Managing Your Dog's Fear of Thunderstorms

Depending on where in the country you live, thunderstorms might be a regular occurrence. That doesn't mean they get any easier for a dog who is afraid! Fortunately, there are things you can do to help them feel more secure.

Dogs are a little like people when it comes to fear. Some aren't afraid of anything, while others cower at the slightest hint of an oncoming storm. However, you can’t explain to a dog that there is nothing to be afraid of. If your four-legged friend has a strong fear of thunderstorms, there are some ways you can help manage it.

Provide them with a safe place

If thunderstorms, fireworks, or other loud noises make your dog cower with fear, make sure you provide them with a safe place to stay even when it’s not storming. Create a quiet area where your dog can feel secure, so no stress-related destruction will occur. A crate with closed sides or a blanket draped over it can be an excellent way to provide a cozy-feeling, secure spot. When a storm is brewing, lead your dog to their special place to help them find refuge. They will seek this spot out for comfort whenever they begin to feel worried.

Don't punish accidents

Some dogs become so frightened during storms that they become incontinent. Try to be patient with your pup, and don't punish them for having accidents when they are afraid. You'll only make the issue worse, and your dog won't even understand why they're being punished.

Keep your dog indoors, if you can

Dogs can panic and escape your property if something scares them enough, potentially finding themselves in dangerous situations. Keep your dog indoors and away from any exterior doors to prevent them from panicking and putting themselves in harm's way. If your dog has to remain outdoors, make sure you secure them in a safe space and use blankets or tarps to cover their kennel and block out some of the light and noise of the storm.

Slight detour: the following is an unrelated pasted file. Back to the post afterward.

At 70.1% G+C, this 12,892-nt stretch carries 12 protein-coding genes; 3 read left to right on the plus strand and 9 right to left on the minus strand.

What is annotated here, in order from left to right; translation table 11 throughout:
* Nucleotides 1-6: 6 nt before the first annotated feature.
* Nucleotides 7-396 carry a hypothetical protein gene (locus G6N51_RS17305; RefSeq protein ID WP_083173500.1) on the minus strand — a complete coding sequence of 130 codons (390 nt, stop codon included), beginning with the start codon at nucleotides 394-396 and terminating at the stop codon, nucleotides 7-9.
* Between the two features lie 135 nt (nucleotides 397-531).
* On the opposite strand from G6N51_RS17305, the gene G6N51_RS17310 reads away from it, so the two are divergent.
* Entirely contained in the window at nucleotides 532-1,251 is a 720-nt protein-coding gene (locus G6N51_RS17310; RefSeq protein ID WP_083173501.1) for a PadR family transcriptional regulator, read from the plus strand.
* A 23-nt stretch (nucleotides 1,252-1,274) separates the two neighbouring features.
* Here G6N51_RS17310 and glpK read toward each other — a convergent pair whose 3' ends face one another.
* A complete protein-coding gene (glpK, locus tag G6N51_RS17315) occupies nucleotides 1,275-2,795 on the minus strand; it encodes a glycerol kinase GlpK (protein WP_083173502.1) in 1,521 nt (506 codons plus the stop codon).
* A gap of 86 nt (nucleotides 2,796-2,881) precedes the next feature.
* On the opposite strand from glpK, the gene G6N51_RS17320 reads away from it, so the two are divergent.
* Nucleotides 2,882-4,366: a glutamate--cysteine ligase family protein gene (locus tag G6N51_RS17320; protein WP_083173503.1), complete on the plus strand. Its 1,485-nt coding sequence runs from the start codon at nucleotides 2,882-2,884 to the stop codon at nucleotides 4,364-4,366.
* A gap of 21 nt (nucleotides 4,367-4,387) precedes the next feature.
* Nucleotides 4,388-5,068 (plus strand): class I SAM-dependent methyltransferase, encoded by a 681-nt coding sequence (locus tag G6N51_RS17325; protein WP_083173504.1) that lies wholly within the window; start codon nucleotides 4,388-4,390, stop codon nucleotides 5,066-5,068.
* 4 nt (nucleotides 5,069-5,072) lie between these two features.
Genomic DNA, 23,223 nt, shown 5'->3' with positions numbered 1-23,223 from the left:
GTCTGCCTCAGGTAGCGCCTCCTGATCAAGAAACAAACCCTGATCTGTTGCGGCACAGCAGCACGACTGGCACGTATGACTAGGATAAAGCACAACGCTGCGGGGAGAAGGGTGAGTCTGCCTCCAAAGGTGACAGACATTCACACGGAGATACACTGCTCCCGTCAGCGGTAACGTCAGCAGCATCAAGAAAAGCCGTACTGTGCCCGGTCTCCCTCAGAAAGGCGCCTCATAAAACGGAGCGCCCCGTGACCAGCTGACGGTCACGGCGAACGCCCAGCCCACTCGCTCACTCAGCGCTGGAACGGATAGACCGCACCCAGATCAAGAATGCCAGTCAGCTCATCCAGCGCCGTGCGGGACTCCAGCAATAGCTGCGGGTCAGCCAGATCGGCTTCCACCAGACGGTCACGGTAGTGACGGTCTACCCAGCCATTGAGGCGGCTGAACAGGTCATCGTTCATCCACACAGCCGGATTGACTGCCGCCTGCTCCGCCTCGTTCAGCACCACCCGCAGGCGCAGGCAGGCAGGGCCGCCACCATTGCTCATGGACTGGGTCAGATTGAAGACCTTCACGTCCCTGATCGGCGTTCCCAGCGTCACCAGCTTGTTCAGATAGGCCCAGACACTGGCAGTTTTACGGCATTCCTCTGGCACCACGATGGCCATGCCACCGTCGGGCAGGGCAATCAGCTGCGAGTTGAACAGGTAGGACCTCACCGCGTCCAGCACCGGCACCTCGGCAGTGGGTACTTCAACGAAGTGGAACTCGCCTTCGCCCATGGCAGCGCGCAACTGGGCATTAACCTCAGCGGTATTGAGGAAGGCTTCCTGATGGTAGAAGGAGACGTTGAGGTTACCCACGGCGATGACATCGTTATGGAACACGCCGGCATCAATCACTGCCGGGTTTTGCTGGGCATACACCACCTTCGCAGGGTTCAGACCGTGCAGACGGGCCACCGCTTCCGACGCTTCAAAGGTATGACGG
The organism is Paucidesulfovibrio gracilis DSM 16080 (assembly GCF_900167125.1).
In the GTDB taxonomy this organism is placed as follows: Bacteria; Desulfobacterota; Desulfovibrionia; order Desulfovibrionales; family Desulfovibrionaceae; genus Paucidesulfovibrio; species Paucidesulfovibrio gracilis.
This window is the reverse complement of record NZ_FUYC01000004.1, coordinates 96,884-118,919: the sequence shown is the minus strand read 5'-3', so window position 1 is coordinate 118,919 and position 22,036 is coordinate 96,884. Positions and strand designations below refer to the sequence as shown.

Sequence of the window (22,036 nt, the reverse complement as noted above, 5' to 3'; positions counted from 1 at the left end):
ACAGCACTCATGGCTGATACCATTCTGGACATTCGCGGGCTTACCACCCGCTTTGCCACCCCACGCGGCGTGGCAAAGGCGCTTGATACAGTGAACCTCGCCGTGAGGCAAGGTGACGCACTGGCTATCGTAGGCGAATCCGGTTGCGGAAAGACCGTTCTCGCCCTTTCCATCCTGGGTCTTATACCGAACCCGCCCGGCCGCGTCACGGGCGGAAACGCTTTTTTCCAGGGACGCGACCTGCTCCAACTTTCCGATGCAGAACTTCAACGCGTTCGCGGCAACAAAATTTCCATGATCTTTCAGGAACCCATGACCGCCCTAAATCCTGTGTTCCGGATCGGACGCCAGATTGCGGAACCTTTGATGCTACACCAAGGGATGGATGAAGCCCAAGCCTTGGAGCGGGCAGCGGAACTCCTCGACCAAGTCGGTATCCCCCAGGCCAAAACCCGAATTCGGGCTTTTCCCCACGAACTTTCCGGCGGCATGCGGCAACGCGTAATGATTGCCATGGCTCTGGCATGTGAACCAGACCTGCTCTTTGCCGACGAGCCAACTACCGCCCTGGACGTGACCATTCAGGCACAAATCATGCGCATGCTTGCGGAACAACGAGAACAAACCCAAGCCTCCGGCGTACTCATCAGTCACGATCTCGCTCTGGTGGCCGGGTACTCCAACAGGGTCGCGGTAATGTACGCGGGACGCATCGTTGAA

Do not try to reassure your dog with a sympathetic voice—this will sound like praise and may accidentally reinforce their fears. Act calm and matter-of-factly during a storm.

Make sure your dog's ID is up-to-date

Keep current identification on your dog's collar in case they escape from your home or property during a storm. This will help whoever finds them to get them home safely to you. Ask your vet about having your pet microchipped. Just remember to keep your contact information current so that if someone finds your pup, they can indeed get them back to you.

Consider seeking training to help your dog be less afraid

Fear can be unlearned with the proper conditioning training. If done well, by a qualified trainer, your dog can be reconditioned to stay calm during loud thunderstorms. It's not a quick fix, but if they have been struggling, it could keep your pet calmer and happier.

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